Readers: What the GOP should do right now
HIDE CAPTION
<<
<
1
2
3
4
5
6
7
8
9
10
>
>>
Readers: What the GOP should do Readers: What the GOP should do

The big question now is whether Republicans will accept the lessons of their defeat or take refuge in the usual alibis. The biggest lesson, of course, is they lost because they picked the wrong candidate -- a Massachusetts moderate who didn't given the country a clear choice between undiluted conservatism and Obama's alleged ultra-liberalism. This electoral math is no better than Romney's budget math. America may list slightly to the center-right, but no party can cede the center and win.

What Republicans really need is an analogue to the New Democrat movement of the 1990s -- a determined effort by moderates and pragmatists to reassert control over their party's agenda and electoral strategies. Whether they realize that is another matter: Democrats had to lose four out of five presidential elections between 1968 and 1992 before finally accepting that their message could no longer command electoral majorities.

Opinion: Obama will get little time to celebrate

Republicans don't have that luxury. Tuesday's results made it blindingly obvious that the GOP's political strategy of relying almost exclusively on white voters already has reached a dead end. As expected, white turnout was 72%, according to exit polls, two points down from 2008, and is projected to be two points lower in 2016. The GOP's bet on a kind of white identity politics -- which dates back to Ronald Reagan's successful 1966 run for governor in California and was ruthlessly perfected by Richard Nixon in 1972 -- is played out.

Meanwhile, what the National Journal's Ronald Brownstein calls the Democrats' "coalition of the ascendant" is growing by about the same amount every four years. This coalition includes minorities, young voters and women (especially single women), along with highly educated white professionals.

As they pore over election returns, expect GOP strategists to look especially ruefully at Latino voters. Obama won them by 71% to 27%, according to exit polls, improving on his 2008 performance. Assuming that Latinos would focus mainly on their economic struggles and ignore the GOP's harshly anti-immigrant stance, proved to be a major miscalculation.

A conservative governing philosophy centered on exploiting white voters' sense of cultural dispossession is a formula for political marginalization, if not demographic suicide. Any honest post-mortem of the 2012 election should lead Republican strategists to this inescapable conclusion: It's the ideology, stupid.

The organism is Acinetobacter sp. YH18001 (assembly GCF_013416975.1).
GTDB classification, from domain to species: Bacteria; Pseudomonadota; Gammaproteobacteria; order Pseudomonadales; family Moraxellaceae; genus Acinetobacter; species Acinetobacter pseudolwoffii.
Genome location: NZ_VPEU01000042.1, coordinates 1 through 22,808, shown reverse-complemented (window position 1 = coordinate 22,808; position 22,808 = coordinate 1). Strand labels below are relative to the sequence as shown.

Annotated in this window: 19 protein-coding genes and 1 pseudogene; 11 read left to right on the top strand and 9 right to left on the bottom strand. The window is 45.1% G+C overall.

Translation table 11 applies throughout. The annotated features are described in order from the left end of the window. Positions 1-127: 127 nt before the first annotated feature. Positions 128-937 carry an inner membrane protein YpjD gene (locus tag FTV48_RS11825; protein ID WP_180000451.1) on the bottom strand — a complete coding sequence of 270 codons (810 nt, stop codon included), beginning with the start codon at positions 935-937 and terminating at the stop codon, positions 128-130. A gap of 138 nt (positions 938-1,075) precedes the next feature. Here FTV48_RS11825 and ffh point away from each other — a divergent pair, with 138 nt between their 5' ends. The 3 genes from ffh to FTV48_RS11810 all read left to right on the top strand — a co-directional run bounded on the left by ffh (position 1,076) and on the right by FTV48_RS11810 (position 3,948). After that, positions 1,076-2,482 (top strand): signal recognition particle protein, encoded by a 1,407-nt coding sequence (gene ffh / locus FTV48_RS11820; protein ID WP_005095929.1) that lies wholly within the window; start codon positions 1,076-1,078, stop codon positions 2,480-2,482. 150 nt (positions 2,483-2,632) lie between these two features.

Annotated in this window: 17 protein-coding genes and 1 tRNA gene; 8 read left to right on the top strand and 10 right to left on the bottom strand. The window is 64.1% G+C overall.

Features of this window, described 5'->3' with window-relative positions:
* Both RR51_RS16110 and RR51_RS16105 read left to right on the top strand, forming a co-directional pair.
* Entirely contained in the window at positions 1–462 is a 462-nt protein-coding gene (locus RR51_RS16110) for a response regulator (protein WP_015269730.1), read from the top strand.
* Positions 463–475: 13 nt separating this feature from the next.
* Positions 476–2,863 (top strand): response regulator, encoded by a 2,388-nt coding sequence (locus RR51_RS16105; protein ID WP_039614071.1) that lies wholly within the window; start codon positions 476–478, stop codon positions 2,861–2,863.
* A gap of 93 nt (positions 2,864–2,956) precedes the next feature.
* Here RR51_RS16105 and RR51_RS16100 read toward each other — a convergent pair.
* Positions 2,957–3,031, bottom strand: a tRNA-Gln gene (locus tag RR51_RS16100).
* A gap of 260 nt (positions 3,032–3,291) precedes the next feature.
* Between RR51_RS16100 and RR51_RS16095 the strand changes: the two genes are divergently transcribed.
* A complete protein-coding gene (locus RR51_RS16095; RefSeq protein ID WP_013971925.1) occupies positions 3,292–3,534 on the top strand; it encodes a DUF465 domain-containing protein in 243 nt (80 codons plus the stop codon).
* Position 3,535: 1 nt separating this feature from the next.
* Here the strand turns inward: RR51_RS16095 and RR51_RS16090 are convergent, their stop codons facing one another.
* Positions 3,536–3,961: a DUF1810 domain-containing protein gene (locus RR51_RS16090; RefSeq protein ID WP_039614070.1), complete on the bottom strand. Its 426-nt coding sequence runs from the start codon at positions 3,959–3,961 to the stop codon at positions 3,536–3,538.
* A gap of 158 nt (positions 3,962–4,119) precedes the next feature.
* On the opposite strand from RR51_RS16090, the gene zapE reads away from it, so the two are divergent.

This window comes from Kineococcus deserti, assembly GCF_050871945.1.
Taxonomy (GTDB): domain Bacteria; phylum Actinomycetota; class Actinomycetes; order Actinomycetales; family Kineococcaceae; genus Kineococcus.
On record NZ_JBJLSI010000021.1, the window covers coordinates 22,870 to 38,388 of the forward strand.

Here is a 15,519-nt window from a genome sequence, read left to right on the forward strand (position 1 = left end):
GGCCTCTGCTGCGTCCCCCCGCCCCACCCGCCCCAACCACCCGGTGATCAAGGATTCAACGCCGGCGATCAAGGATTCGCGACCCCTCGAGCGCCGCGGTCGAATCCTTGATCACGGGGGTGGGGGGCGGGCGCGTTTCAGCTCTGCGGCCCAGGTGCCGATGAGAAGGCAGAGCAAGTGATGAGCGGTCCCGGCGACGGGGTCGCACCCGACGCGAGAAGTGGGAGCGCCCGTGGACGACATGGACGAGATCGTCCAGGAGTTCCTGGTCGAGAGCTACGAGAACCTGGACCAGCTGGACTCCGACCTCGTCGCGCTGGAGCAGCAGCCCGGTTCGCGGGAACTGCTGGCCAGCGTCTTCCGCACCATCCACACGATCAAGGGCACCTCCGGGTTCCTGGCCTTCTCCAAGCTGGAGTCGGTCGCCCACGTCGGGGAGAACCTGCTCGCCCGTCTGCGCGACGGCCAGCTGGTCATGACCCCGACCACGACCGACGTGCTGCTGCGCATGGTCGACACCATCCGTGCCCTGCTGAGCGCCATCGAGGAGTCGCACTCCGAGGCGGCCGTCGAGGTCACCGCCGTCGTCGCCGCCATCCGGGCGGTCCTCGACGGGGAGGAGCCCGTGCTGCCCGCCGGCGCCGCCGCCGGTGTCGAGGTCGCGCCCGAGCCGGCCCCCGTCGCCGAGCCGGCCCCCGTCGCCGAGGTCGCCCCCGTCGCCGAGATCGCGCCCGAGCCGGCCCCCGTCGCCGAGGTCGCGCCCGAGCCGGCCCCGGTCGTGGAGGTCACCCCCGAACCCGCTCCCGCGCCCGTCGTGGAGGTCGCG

The opinions expressed in this commentary are solely those of Will Marshall.

ADVERTISEMENT
Part of complete coverage on
July 30, 2014 -- Updated 1941 GMT (0341 HKT)
Stuart Gitlow says pot is addictive and those who smoke it can experience long-term psychiatric disease.
July 30, 2014 -- Updated 1645 GMT (0045 HKT)
Gabby Giffords and Katie Ray-Jones say "Between 2001 and 2012, more women were shot to death by an intimate partner in our country than the total number of American troops killed in the Iraq and Afghanistan wars combined."
July 29, 2014 -- Updated 2357 GMT (0757 HKT)
Alan Elsner says Secretary Kerry's early cease-fire draft was leaked and presented as a final document, which served the interests of hard-liners on both sides who don't want the Gaza war to stop.
July 30, 2014 -- Updated 1158 GMT (1958 HKT)
Vijay Das says Medicare is a success story that could provide health care for everybody, not just seniors
July 30, 2014 -- Updated 1818 GMT (0218 HKT)
Rick Francona says Israel seems determined to render Hamas militarily ineffective.
July 30, 2014 -- Updated 1743 GMT (0143 HKT)
S.E. Cupp says the entrepreneur and Dallas Mavericks owner thinks for himself and refuses to be confined to an ideological box.
July 30, 2014 -- Updated 1311 GMT (2111 HKT)
A Christian group's anger over the trailer for "Black Jesus," an upcoming TV show, seems out of place, Jay Parini says
July 30, 2014 -- Updated 2028 GMT (0428 HKT)
LZ Granderson says the cyber-standing ovation given to Robyn Lawley, an Australian plus-size model who posted unretouched photos, shows how crazy Americans' notions of beauty have become
July 30, 2014 -- Updated 1939 GMT (0339 HKT)
Carol Dweck and Rachel Simmons: Girls tend to have a "fixed mindset" but they should have a "growth mindset."
July 28, 2014 -- Updated 1156 GMT (1956 HKT)
A crisis like the Gaza conflict or the surge of immigrants can be an opportunity for a lame duck president, writes Julian Zelizer